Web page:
Grinding It Out
I thought I’d try something a little different with the New Year upon us. I’ll be reviewing the book, one page at a time, as it sees initial publication on the web in weekly installments. Keep in mind that I won’t have long to gather and form my ideas, I want to just capture my initial reactions to the pages and see what immediate thought-blogging impulsive insight that may offer. Here’s the first in a series of such reviews:
And Then One Day #9: Page 1 (Elephant Eater): Panel 1: I remember that the last page of the last issue left off with some type of mid-story cliffhanger involving Jodorowski, but not the specifics. It’s nice to have that memory jogged. I like this first panel because it feels like an atypical Claytor effort, in that it’s not a precise square or rectangle, but the cloudy panel border and vortex of internal line work gives it something obtuse, yet more rigid than a dreamlike effect, which suits the fact that it’s a character recounting a story from memory. It’s a nice touch that, I think, yields the intended effect in a way I’ve not seen before.
Panel 2: There are two things that really jump out at me here and both are pretty subtle little nuances in the art which I enjoy. In the foreground, we see Ryan clutching the straps of his backpack with both hands, and that just looks very realistic to me. That is exactly the way that low slung posture looks in real life, you can sense the weight of the arms coming in at just the right angle. It’s a convincing bit of life drawing. The second is something that I’ve been appreciating more and more in Claytor’s recent work, and it’s the backgrounds. I like the aged look of the building with the sparse stippling marks that create texture. That, along with the details on the pathway, lends credibility to the environments. I’m really noticing all of this extra little effort that goes into making the individual shots as effective and fully realized as possible.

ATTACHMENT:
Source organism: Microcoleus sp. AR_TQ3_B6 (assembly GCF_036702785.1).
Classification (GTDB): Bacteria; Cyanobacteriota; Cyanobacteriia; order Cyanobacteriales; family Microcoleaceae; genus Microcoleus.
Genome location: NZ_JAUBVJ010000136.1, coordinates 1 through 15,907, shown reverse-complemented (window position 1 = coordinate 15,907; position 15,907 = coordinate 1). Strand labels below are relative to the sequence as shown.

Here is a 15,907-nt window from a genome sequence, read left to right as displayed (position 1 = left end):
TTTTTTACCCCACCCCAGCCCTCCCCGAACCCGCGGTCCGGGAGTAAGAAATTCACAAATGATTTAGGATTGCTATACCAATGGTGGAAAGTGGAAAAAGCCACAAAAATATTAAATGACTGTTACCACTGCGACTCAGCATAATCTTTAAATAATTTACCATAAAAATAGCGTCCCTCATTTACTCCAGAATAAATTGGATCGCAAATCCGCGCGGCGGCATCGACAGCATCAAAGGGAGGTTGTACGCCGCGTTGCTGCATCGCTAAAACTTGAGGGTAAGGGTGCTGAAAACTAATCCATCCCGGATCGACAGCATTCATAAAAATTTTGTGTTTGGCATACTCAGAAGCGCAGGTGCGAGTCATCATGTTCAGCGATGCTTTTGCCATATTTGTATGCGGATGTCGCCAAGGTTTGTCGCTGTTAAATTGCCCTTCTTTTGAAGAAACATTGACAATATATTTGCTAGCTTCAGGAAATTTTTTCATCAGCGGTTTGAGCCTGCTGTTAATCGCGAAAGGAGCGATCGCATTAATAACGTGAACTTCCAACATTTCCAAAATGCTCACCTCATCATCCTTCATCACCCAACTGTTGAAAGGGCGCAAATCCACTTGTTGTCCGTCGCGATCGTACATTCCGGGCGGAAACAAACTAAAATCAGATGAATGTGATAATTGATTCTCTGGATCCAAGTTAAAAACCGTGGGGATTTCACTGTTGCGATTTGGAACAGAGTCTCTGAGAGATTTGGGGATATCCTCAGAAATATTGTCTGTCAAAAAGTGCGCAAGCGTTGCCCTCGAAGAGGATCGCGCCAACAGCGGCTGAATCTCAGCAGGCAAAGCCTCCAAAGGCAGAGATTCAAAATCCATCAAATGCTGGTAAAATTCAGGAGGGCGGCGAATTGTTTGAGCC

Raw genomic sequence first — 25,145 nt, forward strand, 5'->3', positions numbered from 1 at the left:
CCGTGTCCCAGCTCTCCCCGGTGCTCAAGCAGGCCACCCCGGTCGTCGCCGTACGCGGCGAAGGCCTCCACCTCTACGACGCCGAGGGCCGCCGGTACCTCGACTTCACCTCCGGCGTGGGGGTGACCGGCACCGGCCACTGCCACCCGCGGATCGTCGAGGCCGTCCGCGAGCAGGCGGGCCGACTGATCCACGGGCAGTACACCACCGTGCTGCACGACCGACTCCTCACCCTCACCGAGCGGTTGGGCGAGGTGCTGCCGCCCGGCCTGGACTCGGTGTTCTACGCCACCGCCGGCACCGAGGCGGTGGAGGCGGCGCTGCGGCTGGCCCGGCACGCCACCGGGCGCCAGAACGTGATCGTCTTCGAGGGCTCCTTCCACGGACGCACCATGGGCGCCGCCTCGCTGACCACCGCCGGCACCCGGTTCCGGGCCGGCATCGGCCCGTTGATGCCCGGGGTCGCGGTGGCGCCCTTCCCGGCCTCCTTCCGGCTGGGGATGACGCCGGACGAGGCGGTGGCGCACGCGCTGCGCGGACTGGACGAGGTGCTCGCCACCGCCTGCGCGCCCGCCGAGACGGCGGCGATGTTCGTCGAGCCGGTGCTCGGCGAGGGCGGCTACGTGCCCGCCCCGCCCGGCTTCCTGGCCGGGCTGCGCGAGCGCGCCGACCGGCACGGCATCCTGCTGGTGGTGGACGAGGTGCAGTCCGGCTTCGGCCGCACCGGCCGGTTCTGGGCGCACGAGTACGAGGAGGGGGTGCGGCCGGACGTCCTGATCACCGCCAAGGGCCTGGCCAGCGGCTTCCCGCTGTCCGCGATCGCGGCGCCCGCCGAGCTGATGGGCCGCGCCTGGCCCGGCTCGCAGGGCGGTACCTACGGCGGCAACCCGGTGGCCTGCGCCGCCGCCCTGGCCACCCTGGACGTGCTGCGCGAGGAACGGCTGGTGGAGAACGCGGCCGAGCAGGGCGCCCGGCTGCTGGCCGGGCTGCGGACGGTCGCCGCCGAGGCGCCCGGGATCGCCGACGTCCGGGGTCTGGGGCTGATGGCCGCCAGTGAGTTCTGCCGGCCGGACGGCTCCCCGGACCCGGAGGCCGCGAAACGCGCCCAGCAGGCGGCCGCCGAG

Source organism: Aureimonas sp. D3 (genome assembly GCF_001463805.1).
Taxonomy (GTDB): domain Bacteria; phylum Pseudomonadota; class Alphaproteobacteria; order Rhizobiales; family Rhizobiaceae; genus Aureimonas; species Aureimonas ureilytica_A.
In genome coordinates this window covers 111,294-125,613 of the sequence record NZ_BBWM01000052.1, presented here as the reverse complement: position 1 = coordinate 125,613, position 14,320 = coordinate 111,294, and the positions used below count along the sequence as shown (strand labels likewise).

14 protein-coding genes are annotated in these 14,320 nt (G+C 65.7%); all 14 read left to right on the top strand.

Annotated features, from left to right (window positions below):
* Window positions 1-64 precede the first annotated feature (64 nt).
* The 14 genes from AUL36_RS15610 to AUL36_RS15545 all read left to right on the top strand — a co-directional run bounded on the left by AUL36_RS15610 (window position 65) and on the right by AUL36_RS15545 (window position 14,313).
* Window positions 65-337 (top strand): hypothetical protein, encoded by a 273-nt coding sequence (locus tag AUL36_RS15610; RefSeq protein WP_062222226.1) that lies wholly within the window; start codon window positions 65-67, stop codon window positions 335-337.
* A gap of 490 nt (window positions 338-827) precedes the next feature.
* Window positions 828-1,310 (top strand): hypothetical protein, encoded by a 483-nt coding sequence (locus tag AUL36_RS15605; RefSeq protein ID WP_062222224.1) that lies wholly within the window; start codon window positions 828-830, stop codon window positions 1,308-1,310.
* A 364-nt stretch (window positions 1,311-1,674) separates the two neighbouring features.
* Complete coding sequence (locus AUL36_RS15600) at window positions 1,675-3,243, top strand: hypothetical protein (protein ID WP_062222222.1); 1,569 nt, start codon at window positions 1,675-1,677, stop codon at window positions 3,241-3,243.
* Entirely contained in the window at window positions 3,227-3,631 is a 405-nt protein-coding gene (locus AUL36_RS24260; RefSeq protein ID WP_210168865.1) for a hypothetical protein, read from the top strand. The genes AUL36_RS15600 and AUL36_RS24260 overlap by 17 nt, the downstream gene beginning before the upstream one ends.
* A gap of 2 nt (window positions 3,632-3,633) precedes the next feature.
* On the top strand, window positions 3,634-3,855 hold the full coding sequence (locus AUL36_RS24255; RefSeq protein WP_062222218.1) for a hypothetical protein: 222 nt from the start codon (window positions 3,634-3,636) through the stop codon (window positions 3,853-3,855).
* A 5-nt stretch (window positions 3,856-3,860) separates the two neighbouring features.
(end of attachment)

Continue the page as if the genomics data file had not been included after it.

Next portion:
Panel 3: I think this panel sells the whole page. Ryan has found a way to have the character’s physical stance match thematically with the information being verbally delivered. Polkinhorn is making the point that in order to succumb to the suspension of fictional disbelief and believe something to be real, one has to cease perceiving it as art. As he makes this statement, his hands gesture wide open to pierce the panel borders and pop with a Kirby style three-dimensional affectation. That is to say, Polkinhorn’s figure makes an effort to be more realistic and less like a flat two dimensional piece of comic art, thus allowing us to perceive this as more realistic, which helps prove his original point.